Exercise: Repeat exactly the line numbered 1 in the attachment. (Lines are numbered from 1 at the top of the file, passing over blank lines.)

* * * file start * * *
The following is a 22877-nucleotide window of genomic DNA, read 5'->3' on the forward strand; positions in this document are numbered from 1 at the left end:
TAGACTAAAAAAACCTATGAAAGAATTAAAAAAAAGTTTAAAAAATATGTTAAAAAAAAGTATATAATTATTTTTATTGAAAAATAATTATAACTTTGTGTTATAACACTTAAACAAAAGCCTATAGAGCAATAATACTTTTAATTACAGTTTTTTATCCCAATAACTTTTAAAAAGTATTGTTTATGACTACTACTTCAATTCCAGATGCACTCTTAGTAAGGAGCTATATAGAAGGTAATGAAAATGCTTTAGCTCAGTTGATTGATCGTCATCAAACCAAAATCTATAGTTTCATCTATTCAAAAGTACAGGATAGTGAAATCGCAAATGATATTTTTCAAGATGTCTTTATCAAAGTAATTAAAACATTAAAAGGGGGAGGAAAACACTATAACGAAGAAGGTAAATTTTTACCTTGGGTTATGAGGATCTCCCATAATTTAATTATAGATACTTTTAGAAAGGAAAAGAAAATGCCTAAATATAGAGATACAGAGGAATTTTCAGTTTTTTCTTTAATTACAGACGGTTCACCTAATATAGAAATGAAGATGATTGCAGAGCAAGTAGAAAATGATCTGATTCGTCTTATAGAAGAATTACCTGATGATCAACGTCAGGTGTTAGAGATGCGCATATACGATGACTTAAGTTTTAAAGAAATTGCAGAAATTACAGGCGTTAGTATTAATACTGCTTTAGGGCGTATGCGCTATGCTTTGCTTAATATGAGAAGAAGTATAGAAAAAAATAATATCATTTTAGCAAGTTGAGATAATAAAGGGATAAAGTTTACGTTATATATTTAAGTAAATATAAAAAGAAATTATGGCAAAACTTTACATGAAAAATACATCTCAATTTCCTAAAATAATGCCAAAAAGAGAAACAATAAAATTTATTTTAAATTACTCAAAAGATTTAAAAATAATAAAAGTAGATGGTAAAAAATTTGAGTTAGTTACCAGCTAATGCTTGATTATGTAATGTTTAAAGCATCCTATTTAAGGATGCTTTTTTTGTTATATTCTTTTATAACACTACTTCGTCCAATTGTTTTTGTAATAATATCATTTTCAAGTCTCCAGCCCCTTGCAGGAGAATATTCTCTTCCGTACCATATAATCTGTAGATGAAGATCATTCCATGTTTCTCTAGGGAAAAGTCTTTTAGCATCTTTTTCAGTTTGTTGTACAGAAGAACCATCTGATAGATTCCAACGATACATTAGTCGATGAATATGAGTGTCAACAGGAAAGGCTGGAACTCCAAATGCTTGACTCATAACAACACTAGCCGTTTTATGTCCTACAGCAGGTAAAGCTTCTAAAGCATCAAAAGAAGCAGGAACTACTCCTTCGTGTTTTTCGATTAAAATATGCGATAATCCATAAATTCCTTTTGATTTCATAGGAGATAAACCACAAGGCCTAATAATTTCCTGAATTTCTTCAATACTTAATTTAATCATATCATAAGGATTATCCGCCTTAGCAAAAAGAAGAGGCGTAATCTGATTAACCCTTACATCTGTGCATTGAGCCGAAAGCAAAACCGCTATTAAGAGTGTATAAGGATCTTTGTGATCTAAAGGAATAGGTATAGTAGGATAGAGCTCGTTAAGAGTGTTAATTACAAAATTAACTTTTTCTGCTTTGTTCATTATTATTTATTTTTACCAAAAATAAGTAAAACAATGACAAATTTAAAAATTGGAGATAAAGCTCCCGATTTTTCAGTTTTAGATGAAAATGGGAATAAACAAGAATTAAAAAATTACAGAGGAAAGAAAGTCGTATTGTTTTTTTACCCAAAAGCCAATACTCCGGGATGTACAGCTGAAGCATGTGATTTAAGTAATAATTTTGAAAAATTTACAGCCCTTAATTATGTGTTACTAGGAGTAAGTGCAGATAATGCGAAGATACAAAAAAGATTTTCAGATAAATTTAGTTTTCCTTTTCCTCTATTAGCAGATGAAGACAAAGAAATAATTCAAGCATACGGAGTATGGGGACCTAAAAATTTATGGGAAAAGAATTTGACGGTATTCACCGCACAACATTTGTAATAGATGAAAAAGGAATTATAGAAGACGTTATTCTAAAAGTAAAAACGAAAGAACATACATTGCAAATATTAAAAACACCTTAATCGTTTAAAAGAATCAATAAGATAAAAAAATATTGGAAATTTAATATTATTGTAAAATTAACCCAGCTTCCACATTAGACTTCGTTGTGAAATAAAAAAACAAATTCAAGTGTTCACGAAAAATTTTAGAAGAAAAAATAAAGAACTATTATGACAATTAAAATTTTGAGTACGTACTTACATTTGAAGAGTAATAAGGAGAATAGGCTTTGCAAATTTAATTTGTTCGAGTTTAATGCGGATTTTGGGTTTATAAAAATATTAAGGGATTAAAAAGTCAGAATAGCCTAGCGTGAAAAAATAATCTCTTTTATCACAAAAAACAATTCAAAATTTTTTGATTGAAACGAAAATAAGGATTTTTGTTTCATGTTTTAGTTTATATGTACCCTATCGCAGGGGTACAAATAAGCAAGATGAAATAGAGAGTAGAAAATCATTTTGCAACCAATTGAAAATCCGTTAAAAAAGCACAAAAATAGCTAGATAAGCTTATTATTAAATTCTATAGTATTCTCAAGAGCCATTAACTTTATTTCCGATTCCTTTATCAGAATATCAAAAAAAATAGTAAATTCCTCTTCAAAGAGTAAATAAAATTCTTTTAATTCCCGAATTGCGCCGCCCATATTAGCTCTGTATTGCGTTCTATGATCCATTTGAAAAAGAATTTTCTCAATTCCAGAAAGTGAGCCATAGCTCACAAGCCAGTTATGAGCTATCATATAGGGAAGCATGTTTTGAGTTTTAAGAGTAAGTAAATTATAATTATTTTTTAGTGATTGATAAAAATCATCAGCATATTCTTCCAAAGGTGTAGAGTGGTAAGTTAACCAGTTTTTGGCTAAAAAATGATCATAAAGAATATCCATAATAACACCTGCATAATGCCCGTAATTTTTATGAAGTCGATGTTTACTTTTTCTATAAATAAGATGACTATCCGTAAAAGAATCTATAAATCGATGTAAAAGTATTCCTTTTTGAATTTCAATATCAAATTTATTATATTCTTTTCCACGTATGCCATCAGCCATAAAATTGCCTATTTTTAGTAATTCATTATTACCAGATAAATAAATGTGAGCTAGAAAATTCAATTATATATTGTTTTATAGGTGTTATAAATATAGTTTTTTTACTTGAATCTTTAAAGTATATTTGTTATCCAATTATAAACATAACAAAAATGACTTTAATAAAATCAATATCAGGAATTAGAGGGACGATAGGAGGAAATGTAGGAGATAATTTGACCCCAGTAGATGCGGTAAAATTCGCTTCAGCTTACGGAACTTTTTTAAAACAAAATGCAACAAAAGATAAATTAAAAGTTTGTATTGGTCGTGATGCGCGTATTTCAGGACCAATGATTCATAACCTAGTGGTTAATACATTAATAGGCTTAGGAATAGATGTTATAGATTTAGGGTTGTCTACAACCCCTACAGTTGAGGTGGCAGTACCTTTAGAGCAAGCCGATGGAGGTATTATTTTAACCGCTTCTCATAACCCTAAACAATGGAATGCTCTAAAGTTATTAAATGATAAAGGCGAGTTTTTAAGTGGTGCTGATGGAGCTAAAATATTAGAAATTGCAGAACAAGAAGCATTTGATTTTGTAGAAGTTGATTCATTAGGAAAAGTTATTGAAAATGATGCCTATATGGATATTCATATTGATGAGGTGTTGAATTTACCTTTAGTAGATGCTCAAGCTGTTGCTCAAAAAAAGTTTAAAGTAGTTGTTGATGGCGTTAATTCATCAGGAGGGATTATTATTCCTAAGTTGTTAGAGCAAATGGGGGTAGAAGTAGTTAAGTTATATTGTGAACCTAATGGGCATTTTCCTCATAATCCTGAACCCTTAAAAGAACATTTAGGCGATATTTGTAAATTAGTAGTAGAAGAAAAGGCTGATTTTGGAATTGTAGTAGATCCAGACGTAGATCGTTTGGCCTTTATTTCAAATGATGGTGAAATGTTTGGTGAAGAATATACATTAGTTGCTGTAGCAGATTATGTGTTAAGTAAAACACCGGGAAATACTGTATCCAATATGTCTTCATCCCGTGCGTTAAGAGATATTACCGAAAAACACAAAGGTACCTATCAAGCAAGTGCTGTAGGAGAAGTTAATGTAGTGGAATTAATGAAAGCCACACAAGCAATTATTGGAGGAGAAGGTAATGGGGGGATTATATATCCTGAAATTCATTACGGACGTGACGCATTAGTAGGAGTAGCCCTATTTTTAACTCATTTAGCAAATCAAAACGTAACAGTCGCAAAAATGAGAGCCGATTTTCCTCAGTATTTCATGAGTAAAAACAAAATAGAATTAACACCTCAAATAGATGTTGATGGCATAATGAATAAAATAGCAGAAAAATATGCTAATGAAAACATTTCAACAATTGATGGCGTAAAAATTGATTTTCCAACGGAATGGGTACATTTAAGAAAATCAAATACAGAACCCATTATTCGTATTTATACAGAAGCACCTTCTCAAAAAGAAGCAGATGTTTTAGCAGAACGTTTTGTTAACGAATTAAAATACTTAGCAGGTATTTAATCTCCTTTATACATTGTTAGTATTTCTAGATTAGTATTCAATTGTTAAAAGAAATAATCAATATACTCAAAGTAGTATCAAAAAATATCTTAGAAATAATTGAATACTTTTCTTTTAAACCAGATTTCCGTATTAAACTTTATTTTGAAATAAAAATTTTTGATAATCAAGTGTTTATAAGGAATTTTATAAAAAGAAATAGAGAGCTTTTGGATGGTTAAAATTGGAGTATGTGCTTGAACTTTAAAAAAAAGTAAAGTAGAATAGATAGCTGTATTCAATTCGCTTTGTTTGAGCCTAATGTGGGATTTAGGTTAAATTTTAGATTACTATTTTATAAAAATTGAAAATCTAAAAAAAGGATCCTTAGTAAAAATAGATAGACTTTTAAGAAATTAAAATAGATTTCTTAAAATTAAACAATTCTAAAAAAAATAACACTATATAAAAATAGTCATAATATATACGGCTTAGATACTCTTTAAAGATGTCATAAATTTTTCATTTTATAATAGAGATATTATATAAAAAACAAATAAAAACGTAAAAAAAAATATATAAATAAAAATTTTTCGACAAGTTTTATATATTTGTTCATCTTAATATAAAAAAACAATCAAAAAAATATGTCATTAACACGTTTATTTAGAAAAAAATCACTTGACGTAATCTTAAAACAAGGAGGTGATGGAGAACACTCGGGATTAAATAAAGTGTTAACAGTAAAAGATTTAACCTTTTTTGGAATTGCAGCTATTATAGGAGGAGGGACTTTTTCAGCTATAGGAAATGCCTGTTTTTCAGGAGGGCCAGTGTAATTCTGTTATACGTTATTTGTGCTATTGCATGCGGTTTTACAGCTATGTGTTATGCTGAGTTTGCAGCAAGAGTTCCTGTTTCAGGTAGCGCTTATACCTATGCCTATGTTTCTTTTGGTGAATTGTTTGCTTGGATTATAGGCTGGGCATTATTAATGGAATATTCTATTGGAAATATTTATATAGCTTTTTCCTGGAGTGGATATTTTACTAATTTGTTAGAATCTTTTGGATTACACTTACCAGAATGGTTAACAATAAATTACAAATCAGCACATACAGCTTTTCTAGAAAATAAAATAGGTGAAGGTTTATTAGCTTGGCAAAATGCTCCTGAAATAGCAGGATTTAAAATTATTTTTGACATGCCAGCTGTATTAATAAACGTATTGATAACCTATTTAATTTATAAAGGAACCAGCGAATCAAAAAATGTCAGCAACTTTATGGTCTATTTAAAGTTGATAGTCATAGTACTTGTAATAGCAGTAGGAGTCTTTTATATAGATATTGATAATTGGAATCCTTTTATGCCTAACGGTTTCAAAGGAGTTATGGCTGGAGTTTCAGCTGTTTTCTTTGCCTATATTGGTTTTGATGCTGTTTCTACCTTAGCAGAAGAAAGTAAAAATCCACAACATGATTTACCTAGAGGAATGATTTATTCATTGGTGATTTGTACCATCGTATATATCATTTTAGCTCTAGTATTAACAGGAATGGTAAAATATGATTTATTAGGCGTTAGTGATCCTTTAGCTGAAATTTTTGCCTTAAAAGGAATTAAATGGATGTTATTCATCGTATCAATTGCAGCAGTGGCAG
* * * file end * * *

The following is a 22877-nucleotide window of genomic DNA, read 5'->3' on the forward strand; positions in this document are numbered from 1 at the left end: